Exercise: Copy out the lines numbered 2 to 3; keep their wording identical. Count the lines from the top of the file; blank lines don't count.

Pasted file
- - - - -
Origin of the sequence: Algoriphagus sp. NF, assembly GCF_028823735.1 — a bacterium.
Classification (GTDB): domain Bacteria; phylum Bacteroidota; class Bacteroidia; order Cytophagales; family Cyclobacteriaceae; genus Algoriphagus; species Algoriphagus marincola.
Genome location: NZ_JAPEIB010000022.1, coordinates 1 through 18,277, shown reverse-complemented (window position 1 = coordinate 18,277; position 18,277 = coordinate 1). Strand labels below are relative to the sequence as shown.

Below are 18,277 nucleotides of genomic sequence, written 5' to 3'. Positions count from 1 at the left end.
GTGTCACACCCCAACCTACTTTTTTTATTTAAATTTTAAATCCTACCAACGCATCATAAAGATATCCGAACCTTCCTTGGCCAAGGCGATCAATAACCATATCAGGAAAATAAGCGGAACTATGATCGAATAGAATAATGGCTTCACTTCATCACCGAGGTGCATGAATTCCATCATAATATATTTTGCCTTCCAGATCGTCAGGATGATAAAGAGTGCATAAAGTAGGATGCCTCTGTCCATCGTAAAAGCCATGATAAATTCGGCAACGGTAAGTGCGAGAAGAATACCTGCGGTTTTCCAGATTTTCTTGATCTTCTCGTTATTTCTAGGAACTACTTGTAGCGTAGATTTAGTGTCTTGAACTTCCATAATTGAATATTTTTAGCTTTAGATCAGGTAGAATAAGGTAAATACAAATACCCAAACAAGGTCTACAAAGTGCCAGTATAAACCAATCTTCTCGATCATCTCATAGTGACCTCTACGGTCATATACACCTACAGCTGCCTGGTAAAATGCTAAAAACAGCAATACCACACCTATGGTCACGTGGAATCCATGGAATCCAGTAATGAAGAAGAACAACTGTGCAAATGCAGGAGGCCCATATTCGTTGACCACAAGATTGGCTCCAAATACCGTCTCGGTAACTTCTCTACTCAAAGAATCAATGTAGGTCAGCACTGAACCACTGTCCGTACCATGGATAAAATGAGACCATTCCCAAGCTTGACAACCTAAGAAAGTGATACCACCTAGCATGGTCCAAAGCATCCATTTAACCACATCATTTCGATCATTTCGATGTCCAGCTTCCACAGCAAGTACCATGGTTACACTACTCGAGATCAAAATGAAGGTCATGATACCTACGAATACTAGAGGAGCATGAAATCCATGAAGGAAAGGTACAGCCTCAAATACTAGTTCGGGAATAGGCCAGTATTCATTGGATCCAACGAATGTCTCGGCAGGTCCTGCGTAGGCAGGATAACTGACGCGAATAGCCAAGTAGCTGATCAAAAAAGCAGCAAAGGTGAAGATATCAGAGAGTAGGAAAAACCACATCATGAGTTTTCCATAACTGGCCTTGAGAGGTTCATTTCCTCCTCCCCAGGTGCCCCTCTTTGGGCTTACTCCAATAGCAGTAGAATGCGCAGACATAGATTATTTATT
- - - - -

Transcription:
Classification (GTDB): domain Bacteria; phylum Bacteroidota; class Bacteroidia; order Cytophagales; family Cyclobacteriaceae; genus Algoriphagus; species Algoriphagus marincola.
Genome location: NZ_JAPEIB010000022.1, coordinates 1 through 18,277, shown reverse-complemented (window position 1 = coordinate 18,277; position 18,277 = coordinate 1). Strand labels below are relative to the sequence as shown.